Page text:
D. Dowd Muska


Broaden (and Cut) the Sales Tax

July 23, 2015

In North Carolina, veterinarians are miffed. In Connecticut, it’s car-wash proprietors.

State and local governments reflexively pursue more revenue, rather than budget cuts, as the preferred method to balance their books, and the sales tax remains a favorite tool. Legislators in the Tar Heel State are considering an extension to several types of services, including pet care. Pushback is fierce. “Human healthcare is not taxed,” charged Karen Miller, owner of the Lincolnton Animal Hospital. “Veterinary care is medically necessary for its patients just as human healthcare is for people. Veterinary care should not be discriminated against.”

To the north, Nutmeggers who need to clean their vehicles are facing a tax blast from the past. Car washes were subject to Connecticut’s sales tax between 1989 and 1993. But the levy, currently set at 6.35 percent, is back. It’s posing a challenge for coin-operated facilities, where equipment is usually designed to accept quarters. “You put everything you own on the line to run a business,” thundered Todd Whitehouse, a former president of the Connecticut Car Wash Association. “And for someone to come in and say, ‘We’re going to tax you on something you can’t collect, just raise your price,’ is not the answer. We’re a discretionary purchase. People need gas in their vehicle to get to work, but they don’t need a clean car to get to work.”

It’s natural to sympathize with the plight of industries freshly targeted for “revenue enhancement.” But the squabbles in North Carolina and Connecticut illustrate that a sales tax’s base is as important as its rate. And judged by the principle of fairness, sales-tax bases fail in spectacular fashion.

Just a handful of states tax groceries. Almost all overlook prescription drugs. Apparel enjoys preferential treatment in several states. “Economic development” justifies sales-tax breaks for everything from farms to manufacturers of directed-energy weapons.

And services? They regularly escape taxation, an odd anomaly noted by Joe Cahill of Crain’s Chicago Business: “Buy a bookcase … and you’ll pay sales tax on the purchase. Hire a carpenter to build a bookcase for you, and you’ll pay no sales tax. Buy a lawn mower, pay sales tax. Pay a landscaper to mow your lawn, pay none. Buy nail polish, pay tax. Get a manicure, pay none.”

The sales tax is said to be a levy on consumption, but in reality, it applies to only some kinds of consumption. That’s why the levy should be broadened.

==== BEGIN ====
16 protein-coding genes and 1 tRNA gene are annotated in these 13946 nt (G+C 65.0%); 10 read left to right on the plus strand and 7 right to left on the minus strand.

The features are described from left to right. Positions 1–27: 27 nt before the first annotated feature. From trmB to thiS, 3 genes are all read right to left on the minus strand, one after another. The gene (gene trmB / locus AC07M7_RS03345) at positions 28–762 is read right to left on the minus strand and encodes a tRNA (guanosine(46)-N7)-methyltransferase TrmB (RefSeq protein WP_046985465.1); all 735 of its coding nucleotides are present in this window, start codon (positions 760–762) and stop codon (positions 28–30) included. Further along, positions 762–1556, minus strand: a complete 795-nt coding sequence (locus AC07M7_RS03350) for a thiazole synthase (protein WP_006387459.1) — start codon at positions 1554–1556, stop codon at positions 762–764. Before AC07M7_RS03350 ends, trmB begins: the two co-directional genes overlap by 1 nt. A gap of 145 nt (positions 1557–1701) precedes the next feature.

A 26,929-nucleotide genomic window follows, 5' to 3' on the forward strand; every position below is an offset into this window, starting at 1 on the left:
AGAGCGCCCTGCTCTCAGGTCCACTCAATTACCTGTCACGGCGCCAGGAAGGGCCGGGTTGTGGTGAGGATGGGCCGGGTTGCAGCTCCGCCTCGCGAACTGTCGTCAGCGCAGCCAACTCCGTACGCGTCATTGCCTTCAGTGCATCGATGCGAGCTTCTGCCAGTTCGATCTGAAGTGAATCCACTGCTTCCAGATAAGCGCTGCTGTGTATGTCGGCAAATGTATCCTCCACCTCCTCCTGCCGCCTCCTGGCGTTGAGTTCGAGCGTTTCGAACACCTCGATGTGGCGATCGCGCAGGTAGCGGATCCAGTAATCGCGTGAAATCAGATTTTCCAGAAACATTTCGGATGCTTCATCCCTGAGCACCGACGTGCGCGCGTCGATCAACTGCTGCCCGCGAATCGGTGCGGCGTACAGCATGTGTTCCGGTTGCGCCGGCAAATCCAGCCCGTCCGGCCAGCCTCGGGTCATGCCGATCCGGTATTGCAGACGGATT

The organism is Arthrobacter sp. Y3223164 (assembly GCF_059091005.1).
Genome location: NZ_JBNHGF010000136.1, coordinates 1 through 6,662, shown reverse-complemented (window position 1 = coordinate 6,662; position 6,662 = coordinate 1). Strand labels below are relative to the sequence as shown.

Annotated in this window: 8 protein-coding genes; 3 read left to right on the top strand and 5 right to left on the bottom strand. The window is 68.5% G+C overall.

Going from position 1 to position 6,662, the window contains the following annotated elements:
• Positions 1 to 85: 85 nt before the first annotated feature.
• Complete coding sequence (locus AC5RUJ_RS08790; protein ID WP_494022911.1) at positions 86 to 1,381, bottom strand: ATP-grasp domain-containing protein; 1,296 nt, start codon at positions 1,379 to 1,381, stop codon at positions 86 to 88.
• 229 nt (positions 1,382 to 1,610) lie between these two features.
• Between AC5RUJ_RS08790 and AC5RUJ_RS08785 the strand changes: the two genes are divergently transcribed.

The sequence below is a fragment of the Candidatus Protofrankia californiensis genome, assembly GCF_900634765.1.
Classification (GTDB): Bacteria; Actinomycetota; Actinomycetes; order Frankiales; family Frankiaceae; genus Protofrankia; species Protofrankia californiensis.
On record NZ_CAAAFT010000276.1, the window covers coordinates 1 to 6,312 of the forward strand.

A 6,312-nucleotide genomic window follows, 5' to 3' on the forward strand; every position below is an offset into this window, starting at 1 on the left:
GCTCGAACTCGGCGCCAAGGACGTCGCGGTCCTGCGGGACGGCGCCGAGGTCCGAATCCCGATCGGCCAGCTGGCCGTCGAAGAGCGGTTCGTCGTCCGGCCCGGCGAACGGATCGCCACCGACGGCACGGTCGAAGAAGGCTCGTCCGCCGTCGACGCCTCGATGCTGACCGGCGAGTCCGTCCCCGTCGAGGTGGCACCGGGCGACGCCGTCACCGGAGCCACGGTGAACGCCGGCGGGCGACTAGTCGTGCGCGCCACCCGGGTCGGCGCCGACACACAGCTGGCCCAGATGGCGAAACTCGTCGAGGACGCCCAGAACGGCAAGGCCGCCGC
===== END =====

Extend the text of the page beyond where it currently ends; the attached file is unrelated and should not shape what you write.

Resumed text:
Huh? Widen the sales tax?

Yes, and here’s why. Americans purchase very different things than they did during our grandparents’ era. In the late 1940s, consumer expenditures were dominated by stuff. Nearly 73 percent of earnings bought food, clothes, furniture, books, toys, and appliances. By 2012, a dramatic shift had transpired. Services accounted for over 60 percent of out-of-pocket spending.

The switch is simple to understand, if you think about it. At mid-century, homes were smaller. Travel wasn’t as common. Entertainment options were limited. Few middle-income individuals and families hired housecleaners, much less SAT tutors, dog-walkers, computer technicians, home remodelers, wedding planners, gardeners, and eldercare aides. Washington’s free-trade policies, which drove down the price of many goods, was another factor.

The move to (mostly) untaxable services from (mostly) taxable goods partially explains why sales-tax rates are always rising -- they’re attempting to grab a bigger share of a shrinking pie. In a 2013 analysis, California’s Legislative Analyst’s Office found that had “spending on taxable items kept pace with the state’s economy since 1980, the sales tax would generate the same amount of revenue for state and local governments as it does today at a much lower rate -- 5.2 percent instead of the current rate, 8.4 percent.”

In 1950, economist John F. Due wrote that sales taxes, once scorned as “medieval anachronisms,” were “drawn up hastily, with little thought to their exact aims beyond raising money, their economic effects, or the best structures in terms of the desired purposes.” That’s a fine description of where we are today.

Sales-tax modernization is woefully overdue. Transitioning to a true consumption levy (i.e., treat all sales to consumers equally) would reduce complexity and destroy the sleazy way in which industries secure a common form of corporate welfare. It would also expand the number of voters -- customers and entrepreneurs alike -- motivated to keep rates low.

Sorry, vets and car washes. Your services shouldn’t get special status.

Broaden the base, and cut the rate. A sound approach to all forms of taxation, and particularly applicable to the sales tax.

D. Dowd Muska (www.dowdmuska.com) writes about government, economics, and technology. Follow him on Twitter @dowdmuska.

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